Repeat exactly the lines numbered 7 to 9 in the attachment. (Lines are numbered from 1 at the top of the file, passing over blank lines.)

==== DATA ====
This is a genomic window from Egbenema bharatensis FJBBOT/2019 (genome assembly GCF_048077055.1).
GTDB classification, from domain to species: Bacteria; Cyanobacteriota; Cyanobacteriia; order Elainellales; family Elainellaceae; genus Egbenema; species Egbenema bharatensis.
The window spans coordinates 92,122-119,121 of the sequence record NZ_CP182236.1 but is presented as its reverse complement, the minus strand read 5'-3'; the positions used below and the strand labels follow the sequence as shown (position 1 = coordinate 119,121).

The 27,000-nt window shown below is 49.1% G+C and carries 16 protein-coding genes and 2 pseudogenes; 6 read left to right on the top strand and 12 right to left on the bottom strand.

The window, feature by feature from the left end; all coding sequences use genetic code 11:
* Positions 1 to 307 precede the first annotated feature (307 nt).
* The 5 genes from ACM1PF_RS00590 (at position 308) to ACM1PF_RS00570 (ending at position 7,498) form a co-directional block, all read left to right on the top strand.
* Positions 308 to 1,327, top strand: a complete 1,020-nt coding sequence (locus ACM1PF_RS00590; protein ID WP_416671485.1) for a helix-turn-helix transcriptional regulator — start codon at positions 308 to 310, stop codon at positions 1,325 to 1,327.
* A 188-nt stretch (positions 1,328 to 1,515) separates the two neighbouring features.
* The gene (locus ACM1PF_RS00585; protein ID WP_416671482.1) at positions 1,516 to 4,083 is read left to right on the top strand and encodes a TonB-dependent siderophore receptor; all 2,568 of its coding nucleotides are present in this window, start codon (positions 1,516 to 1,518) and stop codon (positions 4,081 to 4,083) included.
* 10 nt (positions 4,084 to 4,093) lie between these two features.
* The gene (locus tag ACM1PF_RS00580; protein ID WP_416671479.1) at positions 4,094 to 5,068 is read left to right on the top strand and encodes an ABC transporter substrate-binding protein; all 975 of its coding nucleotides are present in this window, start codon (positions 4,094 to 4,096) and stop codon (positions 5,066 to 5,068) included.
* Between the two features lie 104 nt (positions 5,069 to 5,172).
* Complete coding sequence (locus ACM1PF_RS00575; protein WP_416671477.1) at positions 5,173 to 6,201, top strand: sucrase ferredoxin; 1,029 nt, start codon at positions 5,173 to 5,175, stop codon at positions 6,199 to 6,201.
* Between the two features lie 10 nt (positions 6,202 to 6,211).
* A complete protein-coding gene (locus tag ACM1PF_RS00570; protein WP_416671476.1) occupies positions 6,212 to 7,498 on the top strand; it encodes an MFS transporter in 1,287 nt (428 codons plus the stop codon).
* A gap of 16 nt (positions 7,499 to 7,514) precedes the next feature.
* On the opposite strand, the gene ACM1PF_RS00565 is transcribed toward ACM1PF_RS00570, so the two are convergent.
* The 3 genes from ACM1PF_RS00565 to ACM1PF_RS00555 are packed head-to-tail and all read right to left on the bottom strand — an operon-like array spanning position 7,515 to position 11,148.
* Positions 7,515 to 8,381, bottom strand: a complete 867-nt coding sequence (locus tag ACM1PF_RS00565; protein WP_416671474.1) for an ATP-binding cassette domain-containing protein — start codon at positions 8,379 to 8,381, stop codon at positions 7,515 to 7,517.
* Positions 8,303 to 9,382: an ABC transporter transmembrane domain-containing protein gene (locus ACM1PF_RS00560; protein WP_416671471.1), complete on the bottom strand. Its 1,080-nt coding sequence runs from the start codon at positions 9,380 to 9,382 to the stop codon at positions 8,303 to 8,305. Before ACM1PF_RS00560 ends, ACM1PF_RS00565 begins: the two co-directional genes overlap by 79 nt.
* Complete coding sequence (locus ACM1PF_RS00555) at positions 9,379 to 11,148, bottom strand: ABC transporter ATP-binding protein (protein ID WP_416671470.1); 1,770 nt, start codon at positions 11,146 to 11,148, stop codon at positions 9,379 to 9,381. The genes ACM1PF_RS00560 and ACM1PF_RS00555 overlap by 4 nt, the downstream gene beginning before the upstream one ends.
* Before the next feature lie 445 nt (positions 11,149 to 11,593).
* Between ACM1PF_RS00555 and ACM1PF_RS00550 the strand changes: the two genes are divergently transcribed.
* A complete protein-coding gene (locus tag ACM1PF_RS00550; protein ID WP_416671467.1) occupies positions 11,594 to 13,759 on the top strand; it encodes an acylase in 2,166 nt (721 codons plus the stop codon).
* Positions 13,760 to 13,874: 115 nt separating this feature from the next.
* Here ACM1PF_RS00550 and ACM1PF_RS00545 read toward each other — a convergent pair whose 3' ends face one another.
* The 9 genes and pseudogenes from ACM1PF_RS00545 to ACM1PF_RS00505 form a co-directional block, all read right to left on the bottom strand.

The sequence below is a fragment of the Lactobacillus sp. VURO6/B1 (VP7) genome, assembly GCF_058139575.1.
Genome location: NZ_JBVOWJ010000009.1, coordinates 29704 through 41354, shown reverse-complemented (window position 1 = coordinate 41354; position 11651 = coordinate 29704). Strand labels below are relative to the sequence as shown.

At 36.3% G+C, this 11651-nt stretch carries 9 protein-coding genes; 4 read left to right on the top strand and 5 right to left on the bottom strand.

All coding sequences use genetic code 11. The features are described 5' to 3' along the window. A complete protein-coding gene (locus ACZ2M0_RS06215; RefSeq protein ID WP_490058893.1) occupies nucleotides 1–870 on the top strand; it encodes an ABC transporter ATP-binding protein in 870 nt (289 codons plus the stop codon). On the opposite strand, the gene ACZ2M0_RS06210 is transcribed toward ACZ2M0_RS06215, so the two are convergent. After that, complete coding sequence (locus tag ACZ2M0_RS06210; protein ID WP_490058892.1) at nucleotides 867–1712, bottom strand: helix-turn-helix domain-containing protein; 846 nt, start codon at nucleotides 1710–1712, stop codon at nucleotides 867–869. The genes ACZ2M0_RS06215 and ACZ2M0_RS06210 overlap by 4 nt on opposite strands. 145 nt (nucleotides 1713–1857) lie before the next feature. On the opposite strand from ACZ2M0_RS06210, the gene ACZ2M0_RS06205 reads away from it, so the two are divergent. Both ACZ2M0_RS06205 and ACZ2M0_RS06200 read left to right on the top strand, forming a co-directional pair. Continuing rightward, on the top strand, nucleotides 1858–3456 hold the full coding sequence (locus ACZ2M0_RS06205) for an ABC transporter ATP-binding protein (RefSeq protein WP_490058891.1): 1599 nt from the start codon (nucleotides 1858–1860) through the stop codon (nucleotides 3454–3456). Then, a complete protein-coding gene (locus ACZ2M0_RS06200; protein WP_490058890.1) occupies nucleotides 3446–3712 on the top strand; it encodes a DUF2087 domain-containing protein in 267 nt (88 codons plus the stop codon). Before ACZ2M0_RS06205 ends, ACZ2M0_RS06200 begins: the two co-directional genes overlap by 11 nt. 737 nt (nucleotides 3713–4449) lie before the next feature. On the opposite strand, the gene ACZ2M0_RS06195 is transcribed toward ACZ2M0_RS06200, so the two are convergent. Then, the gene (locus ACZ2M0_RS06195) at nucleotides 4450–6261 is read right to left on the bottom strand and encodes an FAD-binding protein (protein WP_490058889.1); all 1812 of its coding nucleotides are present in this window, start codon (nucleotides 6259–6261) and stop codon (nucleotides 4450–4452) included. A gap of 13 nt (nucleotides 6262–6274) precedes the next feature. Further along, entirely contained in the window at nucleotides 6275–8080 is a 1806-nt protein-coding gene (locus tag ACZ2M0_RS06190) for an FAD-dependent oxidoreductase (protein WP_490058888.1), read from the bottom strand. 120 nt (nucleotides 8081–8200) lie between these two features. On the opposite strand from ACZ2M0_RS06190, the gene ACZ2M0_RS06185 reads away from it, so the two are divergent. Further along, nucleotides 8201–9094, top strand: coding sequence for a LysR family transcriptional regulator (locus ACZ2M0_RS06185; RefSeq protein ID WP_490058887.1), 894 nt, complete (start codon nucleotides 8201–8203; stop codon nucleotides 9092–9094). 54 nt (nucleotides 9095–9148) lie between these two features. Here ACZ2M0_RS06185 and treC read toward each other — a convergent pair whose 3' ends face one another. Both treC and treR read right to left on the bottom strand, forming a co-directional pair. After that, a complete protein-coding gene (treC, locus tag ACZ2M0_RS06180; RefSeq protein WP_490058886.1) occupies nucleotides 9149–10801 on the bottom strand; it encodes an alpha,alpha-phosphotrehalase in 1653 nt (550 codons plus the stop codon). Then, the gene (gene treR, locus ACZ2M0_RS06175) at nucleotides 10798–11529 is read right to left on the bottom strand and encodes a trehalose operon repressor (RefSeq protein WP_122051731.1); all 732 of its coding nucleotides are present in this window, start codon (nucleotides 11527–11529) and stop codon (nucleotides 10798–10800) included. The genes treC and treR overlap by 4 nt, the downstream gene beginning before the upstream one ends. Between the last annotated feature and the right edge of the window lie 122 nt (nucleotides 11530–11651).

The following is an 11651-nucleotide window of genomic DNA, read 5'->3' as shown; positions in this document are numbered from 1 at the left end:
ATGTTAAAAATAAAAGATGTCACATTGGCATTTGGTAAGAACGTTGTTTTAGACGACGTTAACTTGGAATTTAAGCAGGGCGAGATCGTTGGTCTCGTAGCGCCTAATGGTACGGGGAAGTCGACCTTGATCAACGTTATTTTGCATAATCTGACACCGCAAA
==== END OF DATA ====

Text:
* The 5 genes from ACM1PF_RS00590 (at position 308) to ACM1PF_RS00570 (ending at position 7,498) form a co-directional block, all read left to right on the top strand.
* Positions 308 to 1,327, top strand: a complete 1,020-nt coding sequence (locus ACM1PF_RS00590; protein ID WP_416671485.1) for a helix-turn-helix transcriptional regulator — start codon at positions 308 to 310, stop codon at positions 1,325 to 1,327.
* A 188-nt stretch (positions 1,328 to 1,515) separates the two neighbouring features.